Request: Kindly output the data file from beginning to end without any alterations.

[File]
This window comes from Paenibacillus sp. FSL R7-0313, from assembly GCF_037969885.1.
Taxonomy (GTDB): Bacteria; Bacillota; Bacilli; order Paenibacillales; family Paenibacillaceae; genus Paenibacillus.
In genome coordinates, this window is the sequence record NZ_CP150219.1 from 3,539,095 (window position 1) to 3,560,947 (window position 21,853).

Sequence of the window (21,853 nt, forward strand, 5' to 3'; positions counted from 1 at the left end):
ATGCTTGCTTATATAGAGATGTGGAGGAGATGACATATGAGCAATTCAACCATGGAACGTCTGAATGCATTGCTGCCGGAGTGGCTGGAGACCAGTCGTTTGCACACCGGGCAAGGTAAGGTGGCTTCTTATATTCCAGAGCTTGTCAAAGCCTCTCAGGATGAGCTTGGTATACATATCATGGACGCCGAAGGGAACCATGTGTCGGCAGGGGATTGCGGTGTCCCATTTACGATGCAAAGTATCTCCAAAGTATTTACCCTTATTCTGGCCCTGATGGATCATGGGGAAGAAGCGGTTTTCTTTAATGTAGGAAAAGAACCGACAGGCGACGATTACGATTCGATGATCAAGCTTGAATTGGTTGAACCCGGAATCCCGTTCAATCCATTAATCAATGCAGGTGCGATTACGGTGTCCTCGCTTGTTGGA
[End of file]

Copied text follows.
This window comes from Paenibacillus sp. FSL R7-0313, from assembly GCF_037969885.1.
Taxonomy (GTDB): Bacteria; Bacillota; Bacilli; order Paenibacillales; family Paenibacillaceae; genus Paenibacillus.
In genome coordinates, this window is the sequence record NZ_CP150219.1 from 3,539,095 (window position 1) to 3,560,947 (window position 21,853).

Sequence of the window (21,853 nt, forward strand, 5' to 3'; positions counted from 1 at the left end):
ATGCTTGCTTATATAGAGATGTGGAGGAGATGACATATGAGCAATTCAACCATGGAACGTCTGAATGCATTGCTGCCGGAGTGGCTGGAGACCAGTCGTTTGCACACCGGGCAAGGTAAGGTGGCTTCTTATATTCCAGAGCTTGTCAAAGCCTCTCAGGATGAGCTTGGTATACATATCATGGACGCCGAAGGGAACCATGTGTCGGCAGGGGATTGCGGTGTCCCATTTACGATGCAAAGTATCTCCAAAGTATTTACCCTTATTCTGGCCCTGATGGATCATGGGGAAGAAGCGGTTTTCTTTAATGTAGGAAAAGAACCGACAGGCGACGATTACGATTCGATGATCAAGCTTGAATTGGTTGAACCCGGAATCCCGTTCAATCCATTAATCAATGCAGGTGCGATTACGGTGTCCTCGCTTGTTGGA